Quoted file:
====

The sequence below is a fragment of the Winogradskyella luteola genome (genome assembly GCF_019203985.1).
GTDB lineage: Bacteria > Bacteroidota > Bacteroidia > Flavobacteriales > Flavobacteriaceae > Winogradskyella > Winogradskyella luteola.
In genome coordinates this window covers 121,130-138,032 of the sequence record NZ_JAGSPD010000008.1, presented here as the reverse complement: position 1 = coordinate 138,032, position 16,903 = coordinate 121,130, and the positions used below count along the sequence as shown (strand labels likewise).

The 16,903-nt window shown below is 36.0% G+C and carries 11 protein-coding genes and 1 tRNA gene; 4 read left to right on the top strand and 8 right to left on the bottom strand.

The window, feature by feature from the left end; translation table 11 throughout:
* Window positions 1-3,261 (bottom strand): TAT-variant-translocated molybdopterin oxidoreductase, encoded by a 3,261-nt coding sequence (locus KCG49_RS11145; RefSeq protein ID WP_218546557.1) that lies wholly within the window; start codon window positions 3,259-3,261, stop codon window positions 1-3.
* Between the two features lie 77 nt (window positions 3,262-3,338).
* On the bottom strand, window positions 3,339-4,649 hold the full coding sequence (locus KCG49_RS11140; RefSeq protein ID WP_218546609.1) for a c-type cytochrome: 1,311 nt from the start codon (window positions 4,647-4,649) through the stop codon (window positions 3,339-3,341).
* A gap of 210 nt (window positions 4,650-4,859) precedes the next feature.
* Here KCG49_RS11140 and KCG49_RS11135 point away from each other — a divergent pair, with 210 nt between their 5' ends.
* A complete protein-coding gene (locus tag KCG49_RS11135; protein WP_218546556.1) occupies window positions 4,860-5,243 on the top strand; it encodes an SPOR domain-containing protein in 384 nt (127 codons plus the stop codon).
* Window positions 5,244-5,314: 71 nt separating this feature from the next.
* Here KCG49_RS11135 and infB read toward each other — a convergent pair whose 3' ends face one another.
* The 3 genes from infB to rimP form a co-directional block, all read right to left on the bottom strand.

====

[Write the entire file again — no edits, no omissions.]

The sequence below is a fragment of the Winogradskyella luteola genome (genome assembly GCF_019203985.1).
GTDB lineage: Bacteria > Bacteroidota > Bacteroidia > Flavobacteriales > Flavobacteriaceae > Winogradskyella > Winogradskyella luteola.
In genome coordinates this window covers 121,130-138,032 of the sequence record NZ_JAGSPD010000008.1, presented here as the reverse complement: position 1 = coordinate 138,032, position 16,903 = coordinate 121,130, and the positions used below count along the sequence as shown (strand labels likewise).

The 16,903-nt window shown below is 36.0% G+C and carries 11 protein-coding genes and 1 tRNA gene; 4 read left to right on the top strand and 8 right to left on the bottom strand.

The window, feature by feature from the left end; translation table 11 throughout:
* Window positions 1-3,261 (bottom strand): TAT-variant-translocated molybdopterin oxidoreductase, encoded by a 3,261-nt coding sequence (locus KCG49_RS11145; RefSeq protein ID WP_218546557.1) that lies wholly within the window; start codon window positions 3,259-3,261, stop codon window positions 1-3.
* Between the two features lie 77 nt (window positions 3,262-3,338).
* On the bottom strand, window positions 3,339-4,649 hold the full coding sequence (locus KCG49_RS11140; RefSeq protein ID WP_218546609.1) for a c-type cytochrome: 1,311 nt from the start codon (window positions 4,647-4,649) through the stop codon (window positions 3,339-3,341).
* A gap of 210 nt (window positions 4,650-4,859) precedes the next feature.
* Here KCG49_RS11140 and KCG49_RS11135 point away from each other — a divergent pair, with 210 nt between their 5' ends.
* A complete protein-coding gene (locus tag KCG49_RS11135; protein WP_218546556.1) occupies window positions 4,860-5,243 on the top strand; it encodes an SPOR domain-containing protein in 384 nt (127 codons plus the stop codon).
* Window positions 5,244-5,314: 71 nt separating this feature from the next.
* Here KCG49_RS11135 and infB read toward each other — a convergent pair whose 3' ends face one another.
* The 3 genes from infB to rimP form a co-directional block, all read right to left on the bottom strand.